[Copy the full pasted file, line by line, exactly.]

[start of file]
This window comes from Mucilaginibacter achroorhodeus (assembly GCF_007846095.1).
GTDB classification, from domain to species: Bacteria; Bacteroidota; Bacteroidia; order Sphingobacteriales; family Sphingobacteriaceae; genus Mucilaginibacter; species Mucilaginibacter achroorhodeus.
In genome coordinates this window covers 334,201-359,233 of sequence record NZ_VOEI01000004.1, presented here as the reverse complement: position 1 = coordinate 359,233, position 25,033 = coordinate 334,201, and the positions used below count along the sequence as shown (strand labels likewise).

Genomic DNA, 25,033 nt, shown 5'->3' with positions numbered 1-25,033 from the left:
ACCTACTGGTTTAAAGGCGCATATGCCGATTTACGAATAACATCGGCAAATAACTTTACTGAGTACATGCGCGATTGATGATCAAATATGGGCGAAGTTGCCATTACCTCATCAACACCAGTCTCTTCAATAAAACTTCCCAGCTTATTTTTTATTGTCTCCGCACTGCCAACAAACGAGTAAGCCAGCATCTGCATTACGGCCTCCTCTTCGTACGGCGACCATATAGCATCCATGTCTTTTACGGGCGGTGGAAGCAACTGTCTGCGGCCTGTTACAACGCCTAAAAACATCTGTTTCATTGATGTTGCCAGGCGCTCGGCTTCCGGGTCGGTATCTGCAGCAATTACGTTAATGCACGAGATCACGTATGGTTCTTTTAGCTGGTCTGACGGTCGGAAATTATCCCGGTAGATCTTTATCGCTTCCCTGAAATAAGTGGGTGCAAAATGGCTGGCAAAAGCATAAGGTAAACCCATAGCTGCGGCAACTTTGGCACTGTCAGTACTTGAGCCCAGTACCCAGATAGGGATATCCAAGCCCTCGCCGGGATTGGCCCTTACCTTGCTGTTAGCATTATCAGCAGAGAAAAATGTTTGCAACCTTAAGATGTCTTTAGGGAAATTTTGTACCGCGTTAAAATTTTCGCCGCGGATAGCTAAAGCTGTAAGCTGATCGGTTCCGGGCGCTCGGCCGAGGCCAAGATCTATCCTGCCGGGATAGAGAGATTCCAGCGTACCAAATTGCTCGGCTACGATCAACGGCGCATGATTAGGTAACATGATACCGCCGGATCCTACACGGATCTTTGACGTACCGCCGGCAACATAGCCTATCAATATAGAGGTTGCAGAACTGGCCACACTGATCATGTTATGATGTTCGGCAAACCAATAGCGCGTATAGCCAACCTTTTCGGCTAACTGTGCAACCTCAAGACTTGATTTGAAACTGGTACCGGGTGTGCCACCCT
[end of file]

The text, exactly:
This window comes from Mucilaginibacter achroorhodeus (assembly GCF_007846095.1).
GTDB classification, from domain to species: Bacteria; Bacteroidota; Bacteroidia; order Sphingobacteriales; family Sphingobacteriaceae; genus Mucilaginibacter; species Mucilaginibacter achroorhodeus.
In genome coordinates this window covers 334,201-359,233 of sequence record NZ_VOEI01000004.1, presented here as the reverse complement: position 1 = coordinate 359,233, position 25,033 = coordinate 334,201, and the positions used below count along the sequence as shown (strand labels likewise).

Genomic DNA, 25,033 nt, shown 5'->3' with positions numbered 1-25,033 from the left:
ACCTACTGGTTTAAAGGCGCATATGCCGATTTACGAATAACATCGGCAAATAACTTTACTGAGTACATGCGCGATTGATGATCAAATATGGGCGAAGTTGCCATTACCTCATCAACACCAGTCTCTTCAATAAAACTTCCCAGCTTATTTTTTATTGTCTCCGCACTGCCAACAAACGAGTAAGCCAGCATCTGCATTACGGCCTCCTCTTCGTACGGCGACCATATAGCATCCATGTCTTTTACGGGCGGTGGAAGCAACTGTCTGCGGCCTGTTACAACGCCTAAAAACATCTGTTTCATTGATGTTGCCAGGCGCTCGGCTTCCGGGTCGGTATCTGCAGCAATTACGTTAATGCACGAGATCACGTATGGTTCTTTTAGCTGGTCTGACGGTCGGAAATTATCCCGGTAGATCTTTATCGCTTCCCTGAAATAAGTGGGTGCAAAATGGCTGGCAAAAGCATAAGGTAAACCCATAGCTGCGGCAACTTTGGCACTGTCAGTACTTGAGCCCAGTACCCAGATAGGGATATCCAAGCCCTCGCCGGGATTGGCCCTTACCTTGCTGTTAGCATTATCAGCAGAGAAAAATGTTTGCAACCTTAAGATGTCTTTAGGGAAATTTTGTACCGCGTTAAAATTTTCGCCGCGGATAGCTAAAGCTGTAAGCTGATCGGTTCCGGGCGCTCGGCCGAGGCCAAGATCTATCCTGCCGGGATAGAGAGATTCCAGCGTACCAAATTGCTCGGCTACGATCAACGGCGCATGATTAGGTAACATGATACCGCCGGATCCTACACGGATCTTTGACGTACCGCCGGCAACATAGCCTATCAATATAGAGGTTGCAGAACTGGCCACACTGATCATGTTATGATGTTCGGCAAACCAATAGCGCGTATAGCCAACCTTTTCGGCTAACTGTGCAACCTCAAGACTTGATTTGAAACTGGTACCGGGTGTGCCACCCT